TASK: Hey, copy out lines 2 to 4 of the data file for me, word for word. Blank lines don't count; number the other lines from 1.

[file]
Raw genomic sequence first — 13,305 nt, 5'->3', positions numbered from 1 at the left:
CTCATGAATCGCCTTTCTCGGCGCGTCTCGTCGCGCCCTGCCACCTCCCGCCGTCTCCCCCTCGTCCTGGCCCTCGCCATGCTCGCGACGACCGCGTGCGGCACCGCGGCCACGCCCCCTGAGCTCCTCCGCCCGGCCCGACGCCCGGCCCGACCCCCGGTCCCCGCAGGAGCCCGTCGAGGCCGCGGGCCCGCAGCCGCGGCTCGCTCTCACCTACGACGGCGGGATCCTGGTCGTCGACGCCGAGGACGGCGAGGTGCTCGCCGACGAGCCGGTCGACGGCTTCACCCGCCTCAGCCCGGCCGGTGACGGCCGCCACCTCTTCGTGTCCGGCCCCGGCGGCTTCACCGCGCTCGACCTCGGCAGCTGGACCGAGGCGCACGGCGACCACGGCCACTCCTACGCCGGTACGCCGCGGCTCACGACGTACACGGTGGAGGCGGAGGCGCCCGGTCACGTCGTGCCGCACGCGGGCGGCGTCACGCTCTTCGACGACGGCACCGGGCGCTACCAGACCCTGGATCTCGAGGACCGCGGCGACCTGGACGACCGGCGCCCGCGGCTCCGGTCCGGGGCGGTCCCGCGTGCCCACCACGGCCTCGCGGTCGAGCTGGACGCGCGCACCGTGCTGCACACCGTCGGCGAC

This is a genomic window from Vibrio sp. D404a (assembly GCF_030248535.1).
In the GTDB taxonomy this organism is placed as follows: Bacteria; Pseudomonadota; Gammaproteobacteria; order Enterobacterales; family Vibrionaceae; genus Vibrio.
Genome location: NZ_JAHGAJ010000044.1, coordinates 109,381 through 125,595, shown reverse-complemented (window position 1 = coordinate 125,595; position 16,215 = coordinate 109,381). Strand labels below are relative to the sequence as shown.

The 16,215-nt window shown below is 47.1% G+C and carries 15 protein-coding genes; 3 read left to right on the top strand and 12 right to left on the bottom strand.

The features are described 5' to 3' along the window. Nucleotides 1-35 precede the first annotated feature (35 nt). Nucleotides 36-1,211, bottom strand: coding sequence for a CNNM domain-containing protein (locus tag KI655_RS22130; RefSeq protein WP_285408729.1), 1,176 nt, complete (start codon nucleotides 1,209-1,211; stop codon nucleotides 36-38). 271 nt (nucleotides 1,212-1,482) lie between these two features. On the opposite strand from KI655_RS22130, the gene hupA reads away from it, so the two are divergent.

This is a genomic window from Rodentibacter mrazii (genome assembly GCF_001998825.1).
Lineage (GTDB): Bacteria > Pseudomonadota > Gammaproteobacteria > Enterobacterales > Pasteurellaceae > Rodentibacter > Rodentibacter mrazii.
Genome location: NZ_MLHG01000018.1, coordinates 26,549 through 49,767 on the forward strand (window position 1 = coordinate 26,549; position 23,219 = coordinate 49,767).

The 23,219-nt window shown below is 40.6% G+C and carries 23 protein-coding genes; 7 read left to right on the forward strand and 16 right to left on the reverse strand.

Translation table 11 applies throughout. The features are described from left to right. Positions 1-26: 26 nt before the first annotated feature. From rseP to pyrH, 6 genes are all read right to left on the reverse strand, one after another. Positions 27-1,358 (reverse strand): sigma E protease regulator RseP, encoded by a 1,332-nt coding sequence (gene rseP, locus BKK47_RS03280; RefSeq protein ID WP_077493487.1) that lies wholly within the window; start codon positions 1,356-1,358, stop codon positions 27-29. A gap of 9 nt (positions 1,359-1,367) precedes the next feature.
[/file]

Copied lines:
CTCATGAATCGCCTTTCTCGGCGCGTCTCGTCGCGCCCTGCCACCTCCCGCCGTCTCCCCCTCGTCCTGGCCCTCGCCATGCTCGCGACGACCGCGTGCGGCACCGCGGCCACGCCCCCTGAGCTCCTCCGCCCGGCCCGACGCCCGGCCCGACCCCCGGTCCCCGCAGGAGCCCGTCGAGGCCGCGGGCCCGCAGCCGCGGCTCGCTCTCACCTACGACGGCGGGATCCTGGTCGTCGACGCCGAGGACGGCGAGGTGCTCGCCGACGAGCCGGTCGACGGCTTCACCCGCCTCAGCCCGGCCGGTGACGGCCGCCACCTCTTCGTGTCCGGCCCCGGCGGCTTCACCGCGCTCGACCTCGGCAGCTGGACCGAGGCGCACGGCGACCACGGCCACTCCTACGCCGGTACGCCGCGGCTCACGACGTACACGGTGGAGGCGGAGGCGCCCGGTCACGTCGTGCCGCACGCGGGCGGCGTCACGCTCTTCGACGACGGCACCGGGCGCTACCAGACCCTGGATCTCGAGGACCGCGGCGACCTGGACGACCGGCGCCCGCGGCTCCGGTCCGGGGCGGTCCCGCGTGCCCACCACGGCCTCGCGGTCGAGCTGGACGCGCGCACCGTGCTGCACACCGTCGGCGAC

This is a genomic window from Vibrio sp. D404a (assembly GCF_030248535.1).
In the GTDB taxonomy this organism is placed as follows: Bacteria; Pseudomonadota; Gammaproteobacteria; order Enterobacterales; family Vibrionaceae; genus Vibrio.